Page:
Monday, February 09, 2009

Dubai's population and job opportunities are still growing

According to the International Monetary Fund (IMF), the UAE economy is expected to grow about three per cent this year. Although the IMF did not make any specific projection on the economic growth of the UAE, Massod Ahmad, IMF director for Middle East and Central Asia, said the UAE economy is not in recession and the IMF is "comfortable" with the growth forecasts of about three per cent made by the government.

The UAE national GDP growth this year to be between 2.5 per cent and 3 per cent. For Dubai it is expected it to be slightly less than that....Dubai's real GDP growth was more than eight per cent last year, whereby sectors such as real estate, construction and tourism have been challenged by the global economic gloom.

Dubai official maintained that despite these challenges, Dubai's growth will remain in positive territory this year and the emirate is doing everything to protect employment and human capital which is central to the growth of Dubai.

Commenting on rumours that large numbers of expatriates are leaving the country and the government is still in a state of denial, Dubai official said on the contrary, the government has been very proactive dealing with the impact of the global recession and continuing its commitment to projects that are viable under the current circumstances.

So read the report by Robert Ditcham below (again, I have some problems to believe the report though):

Dubai’s population is continuing to grow, a government official said yesterday, despite reports that the economic downturn has resulted in the loss of thousands of jobs.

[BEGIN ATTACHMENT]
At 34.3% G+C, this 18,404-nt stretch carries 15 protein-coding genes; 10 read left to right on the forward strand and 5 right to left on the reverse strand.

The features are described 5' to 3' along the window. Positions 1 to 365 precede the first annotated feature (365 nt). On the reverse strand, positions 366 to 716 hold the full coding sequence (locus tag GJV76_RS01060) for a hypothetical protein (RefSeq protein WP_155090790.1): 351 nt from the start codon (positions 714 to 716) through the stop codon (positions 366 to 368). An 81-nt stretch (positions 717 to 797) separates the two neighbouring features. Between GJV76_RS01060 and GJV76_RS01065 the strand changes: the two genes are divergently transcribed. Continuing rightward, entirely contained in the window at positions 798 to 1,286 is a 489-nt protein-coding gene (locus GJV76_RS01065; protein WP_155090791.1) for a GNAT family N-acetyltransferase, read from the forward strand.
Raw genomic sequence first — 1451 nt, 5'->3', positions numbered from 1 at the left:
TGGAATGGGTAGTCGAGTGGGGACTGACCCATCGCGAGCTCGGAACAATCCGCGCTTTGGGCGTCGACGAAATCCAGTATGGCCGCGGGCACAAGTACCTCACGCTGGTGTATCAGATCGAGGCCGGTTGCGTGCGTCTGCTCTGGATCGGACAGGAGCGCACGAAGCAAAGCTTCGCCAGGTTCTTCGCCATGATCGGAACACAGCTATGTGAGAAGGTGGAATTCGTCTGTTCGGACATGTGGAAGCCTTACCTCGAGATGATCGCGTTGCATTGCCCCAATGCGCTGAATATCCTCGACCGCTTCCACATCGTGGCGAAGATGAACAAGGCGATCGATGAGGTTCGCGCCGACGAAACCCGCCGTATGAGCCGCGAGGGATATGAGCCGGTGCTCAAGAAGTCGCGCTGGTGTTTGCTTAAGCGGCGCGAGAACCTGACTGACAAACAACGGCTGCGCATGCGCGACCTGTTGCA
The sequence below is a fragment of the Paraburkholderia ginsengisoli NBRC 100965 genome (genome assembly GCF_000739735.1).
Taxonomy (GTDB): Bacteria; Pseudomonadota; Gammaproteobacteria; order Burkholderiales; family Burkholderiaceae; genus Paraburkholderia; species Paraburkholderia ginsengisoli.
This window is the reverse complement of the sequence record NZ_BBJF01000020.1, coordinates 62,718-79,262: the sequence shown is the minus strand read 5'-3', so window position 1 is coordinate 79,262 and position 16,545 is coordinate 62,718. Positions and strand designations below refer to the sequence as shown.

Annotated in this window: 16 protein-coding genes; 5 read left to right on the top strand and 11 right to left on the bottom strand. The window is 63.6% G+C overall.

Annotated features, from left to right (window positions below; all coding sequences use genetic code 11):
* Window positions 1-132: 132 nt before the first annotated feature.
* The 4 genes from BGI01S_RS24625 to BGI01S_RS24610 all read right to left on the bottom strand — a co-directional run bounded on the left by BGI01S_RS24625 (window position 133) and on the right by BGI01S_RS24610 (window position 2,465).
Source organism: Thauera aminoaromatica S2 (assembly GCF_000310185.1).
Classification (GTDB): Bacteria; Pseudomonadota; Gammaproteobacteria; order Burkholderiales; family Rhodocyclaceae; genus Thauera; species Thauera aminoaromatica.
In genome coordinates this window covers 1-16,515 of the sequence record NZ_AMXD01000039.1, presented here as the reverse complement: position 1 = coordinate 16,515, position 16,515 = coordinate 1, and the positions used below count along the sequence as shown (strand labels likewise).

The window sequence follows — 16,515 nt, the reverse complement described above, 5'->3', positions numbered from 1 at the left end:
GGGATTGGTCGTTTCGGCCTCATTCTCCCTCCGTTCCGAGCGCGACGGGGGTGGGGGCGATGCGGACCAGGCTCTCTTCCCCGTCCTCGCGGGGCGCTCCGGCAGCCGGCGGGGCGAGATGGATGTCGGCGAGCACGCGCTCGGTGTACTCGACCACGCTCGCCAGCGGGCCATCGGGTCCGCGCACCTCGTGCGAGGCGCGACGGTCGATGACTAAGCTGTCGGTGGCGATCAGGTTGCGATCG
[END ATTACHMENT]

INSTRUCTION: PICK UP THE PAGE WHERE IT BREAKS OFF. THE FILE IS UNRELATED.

The emirate issued 1,000 more visas a day than it cancelled last month, Raed Safadi, the chief economist for the Government of Dubai, said yesterday at a conference.
“They’re still positive,” he said, referring to the net entries of people to Dubai.

However, the growth in net entries has slowed in recent months. Based on Mr Safadi’s figures, 31,000 more people received Dubai work visas than those who cancelled their labour or residence permits in January.
The emirate issued a net increase of about 40,000 visas in December and in a normal month issues a net of 59,000 work visas, he said.Dubai’s Ministry of Labour is cancelling an average of 1,500 work permits and visas a day, according to some newspaper reports. Mr Safadi, declining to confirm that number, said the city needed to support growth in consumer demand and job creation to guarantee the economy’s expansion in the future.

Late last month, a senior officer at the Abu Dhabi Residency and Naturalisation Department said the emirate received 400 to 1,000 new visa applications every day. He said the number of cancellations remained stable, 50 to 200 a day.
Speculation about the extent of job losses and outward migration across the country prompted an economist at Standard Chartered Bank, Mary Nicola, to suggest last month that “the biggest risk facing the UAE economy is related to its labour market”.

The UAE’s redundancies started last year when Morgan Stanley laid off 15 per cent of its Dubai staff and Goldman Sachs let go 10 per cent of its workforce.Layoffs then spread to local firms in the property and financial services sectors.
Nakheel dismissed 15 per cent of its staff and Shuaa Capital nine per cent in the fourth quarter last year.Other property developers and construction companies have laid off staff after scaling back projects and cancelling new developments.

Morgan Stanley has said US$263 billion (Dh71.6bn) worth of projects have been cancelled or postponed in the UAE.

In recent weeks, Mashreqbank and Damac Properties have cut jobs, while major hotel chains are laying off staff in reaction to sinking occupancy rates.

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